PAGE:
Another possible solution is for the government to encourage voluntary target-setting by companies, under the assumption that companies would take up the initiative and responsibility of implementing this measure. The idea is to cultivate incentive and instill the culture of appointing more females onto the board in the long run. For example, the 30 per cent Club in the UK—consisting of a group of chairmen from prominent global companies—voluntarily commits to bringing more women onto its companies’ boards with a self-declared target of 30 per cent, serving as a concrete example that companies with more women on their boards are still able to perform well financially. Such a measure would be both beneficial and sustainable in the long run, as it allows companies themselves to realize the benefits of appointing more female leaders, thus instilling initiative in them to continue doing so, rather than forcing them to do so via the implementation of quotas.
However, statistics seem to indicate that Singapore lacks the culture of appointing women to leadership positions—the percentage of females on executive boards have consistently remained below 7% over the years, despite females making up over 40% of the workforce since 2001. Rather, the stereotype of women as ‘domestic homemakers’ still prevails—a recent study found that the 3 organisations (out of 65) that have at least half of their boardrooms made up of female directors are under industries traditionally dominated by females due to their characteristic of ‘caretaking.’ Given local circumstances, implementing the policy of voluntary target-setting would be rather ineffective, as no company would take up the initiative to change its inherent mindset and practice.
Hence, while the policy is ideal, it is not yet ingrained in Singapore’s culture and needs to be cultivated in the long run. In this case, temporary quotas of around 15% should be imposed temporarily to kick start the system; thereafter, assuming that research proves true and companies start performing better under a higher percentage of female board directors, they would then be automatically motivated to keep up this practice in order to achieve even better results in the future. At the same time, additional measures should be implemented to minimize the problems of self-efficacy common amongst women in general. Studies have shown women to be naturally more reserved and reticent than their male counterparts and are thus less likely to apply for or get appointed to leadership positions.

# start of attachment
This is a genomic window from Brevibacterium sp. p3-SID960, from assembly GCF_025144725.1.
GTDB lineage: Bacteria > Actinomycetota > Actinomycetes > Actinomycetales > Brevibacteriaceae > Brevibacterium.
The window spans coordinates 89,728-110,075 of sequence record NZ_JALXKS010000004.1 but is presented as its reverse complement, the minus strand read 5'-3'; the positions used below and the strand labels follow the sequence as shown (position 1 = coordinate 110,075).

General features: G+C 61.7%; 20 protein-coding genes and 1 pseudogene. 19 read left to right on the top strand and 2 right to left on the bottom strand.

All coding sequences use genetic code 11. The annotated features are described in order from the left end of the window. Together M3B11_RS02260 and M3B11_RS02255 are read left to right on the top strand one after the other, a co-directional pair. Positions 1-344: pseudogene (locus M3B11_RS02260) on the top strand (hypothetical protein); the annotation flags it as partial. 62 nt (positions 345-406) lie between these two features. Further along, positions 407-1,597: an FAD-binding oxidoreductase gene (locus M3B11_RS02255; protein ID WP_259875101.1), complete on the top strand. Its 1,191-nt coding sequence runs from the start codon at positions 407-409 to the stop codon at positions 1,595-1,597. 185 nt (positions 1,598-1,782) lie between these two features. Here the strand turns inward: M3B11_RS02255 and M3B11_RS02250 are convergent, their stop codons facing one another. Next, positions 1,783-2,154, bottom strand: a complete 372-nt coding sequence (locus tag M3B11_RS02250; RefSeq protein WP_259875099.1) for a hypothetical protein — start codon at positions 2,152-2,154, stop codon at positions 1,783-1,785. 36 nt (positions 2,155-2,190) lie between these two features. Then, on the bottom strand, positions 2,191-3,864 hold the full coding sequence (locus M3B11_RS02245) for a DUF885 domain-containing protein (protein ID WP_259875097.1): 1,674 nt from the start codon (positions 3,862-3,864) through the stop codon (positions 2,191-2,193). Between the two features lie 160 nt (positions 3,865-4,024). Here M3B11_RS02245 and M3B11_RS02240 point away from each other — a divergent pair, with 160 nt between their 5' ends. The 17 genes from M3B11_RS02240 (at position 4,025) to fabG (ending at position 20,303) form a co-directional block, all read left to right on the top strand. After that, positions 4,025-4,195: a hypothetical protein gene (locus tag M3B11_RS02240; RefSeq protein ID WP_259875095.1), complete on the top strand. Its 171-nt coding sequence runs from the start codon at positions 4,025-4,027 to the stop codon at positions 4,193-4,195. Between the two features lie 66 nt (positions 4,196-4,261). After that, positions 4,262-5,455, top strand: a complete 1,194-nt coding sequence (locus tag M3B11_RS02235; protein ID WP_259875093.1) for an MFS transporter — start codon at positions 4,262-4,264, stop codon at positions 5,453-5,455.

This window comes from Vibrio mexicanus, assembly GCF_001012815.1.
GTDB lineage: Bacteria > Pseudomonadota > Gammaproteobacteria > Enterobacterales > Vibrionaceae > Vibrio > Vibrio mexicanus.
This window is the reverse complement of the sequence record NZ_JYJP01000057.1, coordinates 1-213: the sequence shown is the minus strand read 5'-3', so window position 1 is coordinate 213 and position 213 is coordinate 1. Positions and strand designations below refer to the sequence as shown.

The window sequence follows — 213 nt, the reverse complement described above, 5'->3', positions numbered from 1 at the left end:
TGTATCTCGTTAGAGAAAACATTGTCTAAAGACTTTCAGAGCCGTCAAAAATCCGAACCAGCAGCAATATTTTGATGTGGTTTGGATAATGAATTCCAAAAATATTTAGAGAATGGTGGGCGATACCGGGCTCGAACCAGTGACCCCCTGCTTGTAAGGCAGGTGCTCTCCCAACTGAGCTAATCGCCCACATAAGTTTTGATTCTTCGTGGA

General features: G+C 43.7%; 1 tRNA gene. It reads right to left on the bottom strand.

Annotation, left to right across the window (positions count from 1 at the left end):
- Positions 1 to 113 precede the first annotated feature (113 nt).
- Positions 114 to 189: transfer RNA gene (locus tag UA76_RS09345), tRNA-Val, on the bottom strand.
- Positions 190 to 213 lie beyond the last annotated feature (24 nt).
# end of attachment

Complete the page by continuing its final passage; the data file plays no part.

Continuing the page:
Nevertheless, studies have also shown that extraversion is a characteristic that can be trained and adopted at any point in one’s life; hence, the solution to this problem lies in grooming women to be more effective leaders—for example, letting experienced directors take them under their wings. This would allow women to be better equipped for leadership positions and also cause companies to be more willing to appoint them onto boards, thereby developing a culture of a higher percentage of women heading executive boards in Singapore. While there is a possibility of the unwillingness of experienced directors to take on such a responsibility, the government can introduce incentives (such as monetary compensation) to effectively induce initiative in these directors.
In conclusion, in order for the issue to be solved in Singapore, a long-term mindset change must be implemented. Quotas can be used as a catalyst to start the ball rolling; however, it can only ever be a short-term measure as it will inevitably lead to inefficiency and dissent in the long term. Thereafter, the government should encourage voluntary target-setting by companies, coupled with additional measures to ensure that women are well-trained to be effective leaders, thereby enabling women to be sufficiently represented while maintaining the efficiency of companies.
Courtney from Study Moose